A few weeks ago, I announced that I would be semi-retiring at the end of the year.
The countdown is well and truly on and I have less than six weeks of full time employment left. Trying not to check out has been a bit challenging, but I am powering through.
Recently, I had a discussion with my immediate supervisor about doing contract work in 2021. As mentioned in my previous post, this is the main method I intend to earn a semi-retired income from. The way contracting is set up in my particular government department comes with a lot of flexibility, which is precisely why I am interested in it.
I explained to my boss a few of the conditions I had for the work I was looking for, including 100% remote work from home and that I didn’t want to be manage anyone. He explained to me the particular project his boss (my “big” boss) had in mind for me.
As soon as he started to explain it, I knew I was not interested. It was an ICT project, which is not an area of my expertise and if you know anything about government and IT, these things are never on budget or on time. It would involve attendance at a lot of workshops (65 in an eighteen month period), the majority of which would likely have to be in person. This was not something I wanted to do at all. Were I still a full time employee, I’d have to suck it up and do it, but as a contractor, I could just say no and not take on that particular contract.
But I didn’t.
I told him I’d give it some thought, which I did. Later that day when Poopsie got home, I lamented that I felt like I had to say yes.
Wait a second! I didn’t have to say yes at all. I did not need the money (immediately), having sizeable backups that could see me without paid employment for many years and still be okay. The entire point of me moving into this semi-retired life was so that I didn’t have to do things that I had no interest in.
It seemed that I was a lot more indoctrinated into this full-time working lifestyle than I originally thought. I was indoctrinated into sighing and saying yes to my boss because that’s just what I had to do as a full-time, salaried employee. I actually felt guilty for wanting to say no.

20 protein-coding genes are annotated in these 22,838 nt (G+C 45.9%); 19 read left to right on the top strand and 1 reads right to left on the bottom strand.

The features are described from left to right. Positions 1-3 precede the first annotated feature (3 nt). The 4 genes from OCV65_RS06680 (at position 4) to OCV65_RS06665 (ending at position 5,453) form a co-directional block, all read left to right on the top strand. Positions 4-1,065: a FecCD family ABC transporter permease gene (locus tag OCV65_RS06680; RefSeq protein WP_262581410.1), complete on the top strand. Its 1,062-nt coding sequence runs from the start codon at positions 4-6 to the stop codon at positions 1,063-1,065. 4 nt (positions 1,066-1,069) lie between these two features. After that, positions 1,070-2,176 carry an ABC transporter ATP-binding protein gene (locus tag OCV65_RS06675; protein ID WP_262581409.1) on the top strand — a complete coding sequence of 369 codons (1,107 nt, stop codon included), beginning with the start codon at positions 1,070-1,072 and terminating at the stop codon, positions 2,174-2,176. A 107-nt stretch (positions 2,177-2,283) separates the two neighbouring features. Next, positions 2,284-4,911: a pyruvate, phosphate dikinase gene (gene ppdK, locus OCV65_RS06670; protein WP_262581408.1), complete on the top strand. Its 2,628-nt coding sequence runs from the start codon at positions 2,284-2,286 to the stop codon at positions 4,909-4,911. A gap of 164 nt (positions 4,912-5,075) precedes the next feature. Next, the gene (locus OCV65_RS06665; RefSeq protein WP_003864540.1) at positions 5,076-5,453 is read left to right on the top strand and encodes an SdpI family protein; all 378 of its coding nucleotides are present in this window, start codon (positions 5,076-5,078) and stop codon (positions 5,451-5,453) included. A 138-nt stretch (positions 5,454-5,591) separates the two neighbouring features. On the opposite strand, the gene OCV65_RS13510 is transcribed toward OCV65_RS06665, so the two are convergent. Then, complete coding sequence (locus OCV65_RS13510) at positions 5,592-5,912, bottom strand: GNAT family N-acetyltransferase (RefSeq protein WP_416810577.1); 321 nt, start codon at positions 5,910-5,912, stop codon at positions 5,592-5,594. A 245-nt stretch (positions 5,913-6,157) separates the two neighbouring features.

Thankfully, I realised this pretty quickly but I wanted to post about this struggle on the blog. It really took me by surprise. I expected myself to be somewhat cavalier when it came to turning down boring, in my view pointless and unfulfilling work. I was surprised that my automatic response was “yes” even though that isn’t the response I wanted to give.
We spend a large portion of our lives working. I am only 32 but I have spent about 45% of my life working. That number only increases as we age. That’s a lot of behaviours and habits to let go of. Perhaps I was naive to think it would be easy and even automatic.
It seems I am going to have to get used to having flexibility and freedom. I’m going to have to consciously lean into that otherwise, before I know it, I’ll find myself over committed and over extended. Just as I will have to teach myself to be okay with saving less money, I will also need to teach myself to say a resounding “no” when something doesn’t suit me.
Do you think you’re indoctrinated in the ways of full time work? How will you break free from them when you eventually retire? Share in the comments section below!
Great post, and good choice. I had this same experience, during a time of freelance consulting, during a time of similar economic uncertainty.
As you say, it is just very tempting to say ‘yes’ in the hope of different work, building or maintaining relationships etc, isn’t it? Ultimately I always try to think when I say yes to task ‘will I mind doing this 5, 10 or 20 times, or being asked to do it in five years?’
If the answer is no, it’s a warning sign to at least be cautious and deliberate about the limited number of ‘yesses’ we get in life! 🙂
The struggle is real.
Now I’ve decided to go to Antarctica in a couple of years, I’ve decided to do a few days’ work here and there to save up some of the money I’ll need. (It’s NOT a cheap trip.)